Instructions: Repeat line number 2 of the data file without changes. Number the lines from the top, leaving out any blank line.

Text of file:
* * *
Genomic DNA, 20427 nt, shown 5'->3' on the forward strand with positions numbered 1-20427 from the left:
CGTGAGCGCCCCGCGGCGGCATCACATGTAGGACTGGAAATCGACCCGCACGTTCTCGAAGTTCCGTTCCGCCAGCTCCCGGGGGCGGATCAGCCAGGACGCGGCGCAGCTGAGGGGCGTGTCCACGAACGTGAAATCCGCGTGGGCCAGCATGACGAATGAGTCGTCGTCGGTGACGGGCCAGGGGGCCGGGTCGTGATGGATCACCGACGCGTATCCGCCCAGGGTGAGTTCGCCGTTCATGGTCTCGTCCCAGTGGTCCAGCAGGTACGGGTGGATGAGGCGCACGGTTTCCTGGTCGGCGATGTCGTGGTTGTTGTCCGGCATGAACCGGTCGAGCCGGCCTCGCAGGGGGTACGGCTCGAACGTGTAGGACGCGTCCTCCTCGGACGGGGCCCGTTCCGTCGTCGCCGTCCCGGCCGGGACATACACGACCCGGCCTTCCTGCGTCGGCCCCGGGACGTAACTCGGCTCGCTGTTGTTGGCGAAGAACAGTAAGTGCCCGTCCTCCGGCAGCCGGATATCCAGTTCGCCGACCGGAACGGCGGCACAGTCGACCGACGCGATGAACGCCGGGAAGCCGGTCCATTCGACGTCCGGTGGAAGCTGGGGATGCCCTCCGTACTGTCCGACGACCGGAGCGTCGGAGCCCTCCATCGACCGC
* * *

CGTGAGCGCCCCGCGGCGGCATCACATGTAGGACTGGAAATCGACCCGCACGTTCTCGAAGTTCCGTTCCGCCAGCTCCCGGGGGCGGATCAGCCAGGACGCGGCGCAGCTGAGGGGCGTGTCCACGAACGTGAAATCCGCGTGGGCCAGCATGACGAATGAGTCGTCGTCGGTGACGGGCCAGGGGGCCGGGTCGTGATGGATCACCGACGCGTATCCGCCCAGGGTGAGTTCGCCGTTCATGGTCTCGTCCCAGTGGTCCAGCAGGTACGGGTGGATGAGGCGCACGGTTTCCTGGTCGGCGATGTCGTGGTTGTTGTCCGGCATGAACCGGTCGAGCCGGCCTCGCAGGGGGTACGGCTCGAACGTGTAGGACGCGTCCTCCTCGGACGGGGCCCGTTCCGTCGTCGCCGTCCCGGCCGGGACATACACGACCCGGCCTTCCTGCGTCGGCCCCGGGACGTAACTCGGCTCGCTGTTGTTGGCGAAGAACAGTAAGTGCCCGTCCTCCGGCAGCCGGATATCCAGTTCGCCGACCGGAACGGCGGCACAGTCGACCGACGCGATGAACGCCGGGAAGCCGGTCCATTCGACGTCCGGTGGAAGCTGGGGATGCCCTCCGTACTGTCCGACGACCGGAGCGTCGGAGCCCTCCATCGACCGC